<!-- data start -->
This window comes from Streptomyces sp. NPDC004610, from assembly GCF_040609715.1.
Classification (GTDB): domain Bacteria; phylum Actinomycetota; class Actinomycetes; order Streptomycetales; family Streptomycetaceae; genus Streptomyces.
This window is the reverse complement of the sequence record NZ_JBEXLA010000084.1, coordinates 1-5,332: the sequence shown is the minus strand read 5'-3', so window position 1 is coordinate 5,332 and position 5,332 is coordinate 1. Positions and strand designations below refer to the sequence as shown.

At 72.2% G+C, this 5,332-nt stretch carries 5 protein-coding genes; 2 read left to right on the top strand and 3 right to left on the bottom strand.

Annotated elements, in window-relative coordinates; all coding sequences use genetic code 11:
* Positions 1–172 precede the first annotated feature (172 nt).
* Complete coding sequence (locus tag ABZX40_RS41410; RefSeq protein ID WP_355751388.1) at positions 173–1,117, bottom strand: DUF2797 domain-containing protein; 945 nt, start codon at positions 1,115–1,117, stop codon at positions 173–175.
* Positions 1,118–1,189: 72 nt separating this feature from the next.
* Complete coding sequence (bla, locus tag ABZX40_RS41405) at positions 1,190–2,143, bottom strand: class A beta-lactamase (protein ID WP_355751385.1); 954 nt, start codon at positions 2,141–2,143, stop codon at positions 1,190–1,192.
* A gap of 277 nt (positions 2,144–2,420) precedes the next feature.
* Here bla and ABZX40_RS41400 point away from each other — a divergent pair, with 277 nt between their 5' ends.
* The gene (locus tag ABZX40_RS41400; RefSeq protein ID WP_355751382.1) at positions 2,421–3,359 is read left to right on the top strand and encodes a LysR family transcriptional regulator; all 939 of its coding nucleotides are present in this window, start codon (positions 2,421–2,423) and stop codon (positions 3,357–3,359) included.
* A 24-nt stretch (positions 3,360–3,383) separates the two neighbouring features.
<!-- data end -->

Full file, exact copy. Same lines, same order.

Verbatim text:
This window comes from Streptomyces sp. NPDC004610, from assembly GCF_040609715.1.
Classification (GTDB): domain Bacteria; phylum Actinomycetota; class Actinomycetes; order Streptomycetales; family Streptomycetaceae; genus Streptomyces.
This window is the reverse complement of the sequence record NZ_JBEXLA010000084.1, coordinates 1-5,332: the sequence shown is the minus strand read 5'-3', so window position 1 is coordinate 5,332 and position 5,332 is coordinate 1. Positions and strand designations below refer to the sequence as shown.

At 72.2% G+C, this 5,332-nt stretch carries 5 protein-coding genes; 2 read left to right on the top strand and 3 right to left on the bottom strand.

Annotated elements, in window-relative coordinates; all coding sequences use genetic code 11:
* Positions 1–172 precede the first annotated feature (172 nt).
* Complete coding sequence (locus tag ABZX40_RS41410; RefSeq protein ID WP_355751388.1) at positions 173–1,117, bottom strand: DUF2797 domain-containing protein; 945 nt, start codon at positions 1,115–1,117, stop codon at positions 173–175.
* Positions 1,118–1,189: 72 nt separating this feature from the next.
* Complete coding sequence (bla, locus tag ABZX40_RS41405) at positions 1,190–2,143, bottom strand: class A beta-lactamase (protein ID WP_355751385.1); 954 nt, start codon at positions 2,141–2,143, stop codon at positions 1,190–1,192.
* A gap of 277 nt (positions 2,144–2,420) precedes the next feature.
* Here bla and ABZX40_RS41400 point away from each other — a divergent pair, with 277 nt between their 5' ends.
* The gene (locus tag ABZX40_RS41400; RefSeq protein ID WP_355751382.1) at positions 2,421–3,359 is read left to right on the top strand and encodes a LysR family transcriptional regulator; all 939 of its coding nucleotides are present in this window, start codon (positions 2,421–2,423) and stop codon (positions 3,357–3,359) included.
* A 24-nt stretch (positions 3,360–3,383) separates the two neighbouring features.